Making Strides

The first step for any writer-to-be is to find the idea. Depending on the desired length and complexity of the project at hand, that can be its own epic struggle. But whether it hits you like a lightning bolt or is painstakingly built through exercises and brainstorming, once you have “the idea,” you’re practically there, right?

Wrong.

Well, I should clarify. Maybe wrong. For some artists and writers, they just need a starting point and off they go into the unknown. The thrill and fear of navigating the abyss without a map is a large part of the joy of creating, and so they don’t mind. Part of me wants to try this technique, but the rest of me is terrified. And I already have enough fear and doubt ahead.

So now that I have an idea, imperfect as it may be, I have to go about developing it. I’ve written extensively on “developing ideas,” but each idea is different. For this one, I have the setting, the major characters (that I know of so far), and the general/overall plot. But now I’m sort of stuck wavering at the stage where a vague idea becomes a story becomes a draft

Because the plot I’m working with is of an epic variety, the first step is to break off a manageable chunk to start with. It’s not about the first “book,” just the first “story,” which can be any length it needs to be. I don’t care if I end up with a one-page story or an entire saga, as long as it’s finished.

I know the general place the story starts, but the “main” plotline is very vague to start, a sense of mystery and threat and destiny hanging in the background. That’s fine, but it means I need to figure out what’s going on in the foreground. The set-up takes the form of a job, which can generate immediate conflicts but potentially boring ones.

Taking a cue from, what else, Harry Potter, perhaps the best place to start is to develop a sub-conflict from a part of the main conflict. In the first HP novel, Voldemort’s plan to get the sorcerer’s/philosopher’s stone and come back to life is completely stopped, but he himself goes on. Thus the first story is complete, but the epic story is not. The challenge in this strategy is that you risk making the story look stretched and forced when it doesn’t need to be; HP succeeds because it’s charming and entertaining and feels like an organic action on Voldemort’s part (in my opinion, Goblet of Fire is the most ‘stretched’ because I feel like there had to be an easier way to kidnap Harry than an elaborate tournament, but I digress—and I still love it).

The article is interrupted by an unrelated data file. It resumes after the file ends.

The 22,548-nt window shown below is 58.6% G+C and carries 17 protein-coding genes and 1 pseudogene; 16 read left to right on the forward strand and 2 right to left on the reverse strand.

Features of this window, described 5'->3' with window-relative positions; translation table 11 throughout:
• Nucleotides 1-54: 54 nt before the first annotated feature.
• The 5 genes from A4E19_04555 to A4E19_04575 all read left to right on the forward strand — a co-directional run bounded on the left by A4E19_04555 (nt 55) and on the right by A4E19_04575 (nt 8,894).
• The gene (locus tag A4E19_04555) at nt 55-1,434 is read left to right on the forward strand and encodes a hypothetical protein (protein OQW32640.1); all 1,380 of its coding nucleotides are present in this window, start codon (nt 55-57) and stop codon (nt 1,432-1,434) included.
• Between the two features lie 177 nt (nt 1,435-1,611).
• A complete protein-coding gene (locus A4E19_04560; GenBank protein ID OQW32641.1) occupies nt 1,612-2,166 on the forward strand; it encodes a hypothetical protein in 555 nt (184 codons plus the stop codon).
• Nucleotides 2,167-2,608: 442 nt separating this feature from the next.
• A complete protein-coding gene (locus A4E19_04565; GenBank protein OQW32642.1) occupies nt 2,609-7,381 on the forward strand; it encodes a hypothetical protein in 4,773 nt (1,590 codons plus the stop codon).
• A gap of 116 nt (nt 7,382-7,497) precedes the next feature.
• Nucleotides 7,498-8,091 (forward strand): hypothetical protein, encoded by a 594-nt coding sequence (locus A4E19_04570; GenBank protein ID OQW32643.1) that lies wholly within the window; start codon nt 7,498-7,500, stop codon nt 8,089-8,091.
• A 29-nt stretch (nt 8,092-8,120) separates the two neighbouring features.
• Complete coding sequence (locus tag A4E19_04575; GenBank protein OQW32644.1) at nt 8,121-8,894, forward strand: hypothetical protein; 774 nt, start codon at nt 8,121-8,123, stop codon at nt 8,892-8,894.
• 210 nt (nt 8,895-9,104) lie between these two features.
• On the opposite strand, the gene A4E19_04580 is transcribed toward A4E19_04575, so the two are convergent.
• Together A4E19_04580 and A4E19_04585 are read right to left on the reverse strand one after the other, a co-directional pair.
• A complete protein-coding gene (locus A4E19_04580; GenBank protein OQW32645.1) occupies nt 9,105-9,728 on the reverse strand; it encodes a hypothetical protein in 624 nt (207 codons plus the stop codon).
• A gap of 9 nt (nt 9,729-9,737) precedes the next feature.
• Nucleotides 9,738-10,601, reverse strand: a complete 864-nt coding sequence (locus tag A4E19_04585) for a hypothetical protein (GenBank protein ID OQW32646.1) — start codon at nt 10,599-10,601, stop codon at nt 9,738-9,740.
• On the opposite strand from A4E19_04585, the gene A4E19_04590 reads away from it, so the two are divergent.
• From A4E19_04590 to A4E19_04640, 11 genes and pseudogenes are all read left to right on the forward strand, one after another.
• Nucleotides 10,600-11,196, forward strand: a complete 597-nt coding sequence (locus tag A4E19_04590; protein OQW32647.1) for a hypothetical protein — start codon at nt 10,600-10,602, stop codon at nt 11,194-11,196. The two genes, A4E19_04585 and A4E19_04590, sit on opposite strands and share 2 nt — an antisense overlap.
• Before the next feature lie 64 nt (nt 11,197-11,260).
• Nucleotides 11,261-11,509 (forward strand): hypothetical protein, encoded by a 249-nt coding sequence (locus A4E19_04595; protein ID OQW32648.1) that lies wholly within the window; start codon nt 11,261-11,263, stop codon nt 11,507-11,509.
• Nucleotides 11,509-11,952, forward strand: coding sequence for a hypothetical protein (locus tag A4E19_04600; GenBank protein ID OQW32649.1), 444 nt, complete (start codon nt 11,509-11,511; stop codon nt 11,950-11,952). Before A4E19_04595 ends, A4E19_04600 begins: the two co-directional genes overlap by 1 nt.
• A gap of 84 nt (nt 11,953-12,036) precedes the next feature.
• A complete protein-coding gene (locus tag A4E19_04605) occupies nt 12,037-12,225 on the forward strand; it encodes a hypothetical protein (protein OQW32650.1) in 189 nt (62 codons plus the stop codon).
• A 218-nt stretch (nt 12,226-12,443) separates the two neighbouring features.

So I’m going to look for potential sub-conflicts that might be perfect for the opening story. Does the villain need something in order to start their plan? Or do they have a lackey that the hero doesn’t know is working for the villain’s greater plan? What about an aspect of their plan that can be stopped without defeating them entirely?

The first priority of this first story for me is to develop the hero’s motivation. I know what the villain wants and why, and the general plan they have to get it—a little more immediate development might help here. But why does this hero want to stop them? I mean, why do they want to go out of their way and risk their lives to stop them? That’s what I need to build in my protagonist, and that’s what this first story can accomplish.

Although it’s an easy (and emotional) option, I’d like to avoid fridging a character to accomplish this. That would mean taking a character the hero is close to and letting the villain kill them off in order to motivate the hero. It’s powerful, which is why it’s so common as to be a cliché, but besides its familiarity it also tends to cheapen the character who dies. I have a little bit of this going on in the backstory anyway, so I’m not going to go in for seconds.

Realizing exactly what the villain is up to, and thus raising the stakes for the villain’s defeat, is a more generic option but can work—if the hero is the type to respond to it. The nature of my story means that the hero is uniquely situated to take on the villain, so from the standpoint of opportunity, they have it. But now I’m working on motive, and while doing something for the good of the world is a pretty universal motivation, it feels a bit… meh.

One trick that might work to spice up this more generic option is to make the villain personally heinous. That way, while part of the hero wants to stop the villain because it’s the “right thing to do,” the rest of them wants to stop the villain because they’re just evil and nasty. This doesn’t mean the villain shouldn’t be complex, but sometimes a good old nasty villain can work wonders for making a story compelling.

By combining the moral goal of stopping the villain’s plan with the more personal goal of stopping this particular hated villain, it hopefully creates a motivation the readers want to see victorious.

This villain might have to be a lackey or sub-villain if the main villain has to be more secretive and off-screen… so I’ll have to think about that. And I need to keep the hero’s goals in mind even from the very beginning, because that’s what drives the story. But for now, the plan to develop a “sub-villain” with a nasty temperament who the hero wants to stop—before revealing the main villain and their plan with the epic stakes—might be a good place to start in making strides towards a draft.

Some things to think about…

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About J. Sevick

Just write.
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